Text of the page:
This very tricky brain tumor still has the researchers baffled and no-one has yet conclusively shown why they appear or why they choose their victims.
What is apparent though is that nobody has the exact same experience or meningioma symptoms which also make it tricky to diagnose. Having read through meningioma survival stories and spoken to neurologists it would appear that everyone has a different story to tell. The one thing that they did all share though is the emotion of shear panic when the diagnosis if confirmed.
Meningioma symptoms are very varied due to location and what body parts or functions are being affected in that part of the brain. Before they become troublesome, many people have subtle symptoms, experienced over a long period of time, that they do not associate with brain interference and are often surprised when the meningioma is diagnosed.
Meningioma symptoms such as memory loss, carelessness and vision blurring are also problems many people have to put up with as they get older and therefore these symptoms alone would not necessarily alert us to any major problem. Meningiomas may cause focal neurological defects and these are the symptoms that often send us to the doctor initially:
Arm or leg weakness
Other meningioma symptoms that may be passed by as insignificant on their own are:
Loss of smell
Loss of sensation in the face
Vision Loss or visual problems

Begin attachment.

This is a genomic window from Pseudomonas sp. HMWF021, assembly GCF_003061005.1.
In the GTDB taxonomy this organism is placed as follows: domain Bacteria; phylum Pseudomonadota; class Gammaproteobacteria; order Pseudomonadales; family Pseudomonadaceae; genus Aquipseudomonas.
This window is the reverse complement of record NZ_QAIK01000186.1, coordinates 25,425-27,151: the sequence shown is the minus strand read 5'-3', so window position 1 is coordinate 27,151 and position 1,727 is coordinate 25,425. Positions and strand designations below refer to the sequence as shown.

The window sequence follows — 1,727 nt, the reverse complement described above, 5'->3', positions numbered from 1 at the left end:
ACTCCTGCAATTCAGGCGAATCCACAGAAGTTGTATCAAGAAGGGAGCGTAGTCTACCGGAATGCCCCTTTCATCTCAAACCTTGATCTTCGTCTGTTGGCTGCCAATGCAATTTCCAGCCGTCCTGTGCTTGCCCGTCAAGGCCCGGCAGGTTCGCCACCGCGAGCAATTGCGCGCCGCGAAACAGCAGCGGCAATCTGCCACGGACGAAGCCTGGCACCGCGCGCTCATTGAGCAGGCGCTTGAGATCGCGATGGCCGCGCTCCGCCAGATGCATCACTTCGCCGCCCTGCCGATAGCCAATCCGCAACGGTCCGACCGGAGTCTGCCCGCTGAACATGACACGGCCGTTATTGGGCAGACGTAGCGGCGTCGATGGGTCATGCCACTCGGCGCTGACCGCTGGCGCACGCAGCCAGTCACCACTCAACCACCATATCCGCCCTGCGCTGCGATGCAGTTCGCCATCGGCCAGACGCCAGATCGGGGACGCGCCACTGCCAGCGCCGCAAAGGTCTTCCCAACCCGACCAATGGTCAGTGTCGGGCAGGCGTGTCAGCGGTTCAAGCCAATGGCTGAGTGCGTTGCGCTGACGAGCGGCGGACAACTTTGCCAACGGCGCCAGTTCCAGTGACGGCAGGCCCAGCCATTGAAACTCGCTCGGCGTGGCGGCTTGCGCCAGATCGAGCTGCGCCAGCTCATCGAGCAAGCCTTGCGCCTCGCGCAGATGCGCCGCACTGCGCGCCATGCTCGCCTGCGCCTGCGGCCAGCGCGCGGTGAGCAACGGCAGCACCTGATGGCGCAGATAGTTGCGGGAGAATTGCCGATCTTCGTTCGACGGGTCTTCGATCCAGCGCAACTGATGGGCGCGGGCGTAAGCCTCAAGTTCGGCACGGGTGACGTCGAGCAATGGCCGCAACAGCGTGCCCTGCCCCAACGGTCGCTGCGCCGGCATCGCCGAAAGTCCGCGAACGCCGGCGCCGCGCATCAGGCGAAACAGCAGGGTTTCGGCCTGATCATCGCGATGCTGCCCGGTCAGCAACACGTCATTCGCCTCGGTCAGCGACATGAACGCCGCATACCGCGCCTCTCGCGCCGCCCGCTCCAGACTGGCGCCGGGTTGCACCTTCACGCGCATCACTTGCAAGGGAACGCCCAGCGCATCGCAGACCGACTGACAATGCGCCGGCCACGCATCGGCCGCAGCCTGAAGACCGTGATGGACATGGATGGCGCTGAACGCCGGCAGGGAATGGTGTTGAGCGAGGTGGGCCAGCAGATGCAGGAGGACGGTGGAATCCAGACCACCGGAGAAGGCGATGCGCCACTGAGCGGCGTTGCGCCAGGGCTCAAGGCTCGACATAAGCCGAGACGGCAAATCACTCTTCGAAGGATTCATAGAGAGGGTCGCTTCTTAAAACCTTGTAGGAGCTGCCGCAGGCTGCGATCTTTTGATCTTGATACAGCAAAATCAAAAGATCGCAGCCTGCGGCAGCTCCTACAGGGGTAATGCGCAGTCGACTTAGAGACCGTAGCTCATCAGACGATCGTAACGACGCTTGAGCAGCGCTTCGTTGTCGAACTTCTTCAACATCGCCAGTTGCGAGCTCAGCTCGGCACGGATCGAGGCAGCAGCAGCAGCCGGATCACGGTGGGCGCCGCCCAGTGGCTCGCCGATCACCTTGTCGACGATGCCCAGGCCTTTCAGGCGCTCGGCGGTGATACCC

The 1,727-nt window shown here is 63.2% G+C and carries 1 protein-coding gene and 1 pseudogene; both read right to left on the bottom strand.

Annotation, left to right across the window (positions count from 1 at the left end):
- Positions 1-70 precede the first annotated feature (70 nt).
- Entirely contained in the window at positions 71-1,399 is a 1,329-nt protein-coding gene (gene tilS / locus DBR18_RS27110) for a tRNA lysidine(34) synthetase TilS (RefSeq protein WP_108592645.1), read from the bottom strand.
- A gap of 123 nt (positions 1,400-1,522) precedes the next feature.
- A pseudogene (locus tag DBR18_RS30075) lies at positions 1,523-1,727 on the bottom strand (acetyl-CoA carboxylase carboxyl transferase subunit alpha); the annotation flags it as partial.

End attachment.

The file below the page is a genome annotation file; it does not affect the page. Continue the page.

All these symptoms are caused because of increased pressure or restriction of the related function in the brain. The meningioma is fighting for space as it grows and if it is benign (non cancerous) and slow growing, can become fairly large before any symptoms become apparent. Appropriate treatment options are dependant on location but surgery is recommended if accessible to remove all or as much as possible of the meningioma.
A meningioma is a tumour of the meninges. The meninges are protective membranes around the brain and spinal cord. 90% of meningiomas are benign, 6% are atypical, and 2% are malignant. Research so far has shown that meningioma brain tumours are more common in women than men and seem to be more prevalent in the 40 - 60 year old age group. Research continues to be carried out into the possible causes of meningioma as at the present time, as with most brain tumours, no conclusive cause has been found.
The majority of meningioma brain tumors are benign - the word benign is misleading in this case as, when benign tumours grow and constrict the brain, they can cause disability and even be life threatening if not treated.
Take note of what your body is trying to tell you. If you are experiencing any strange or unusual symptoms that you are uncomfortable about, a visit to your physician is always the best remedy.
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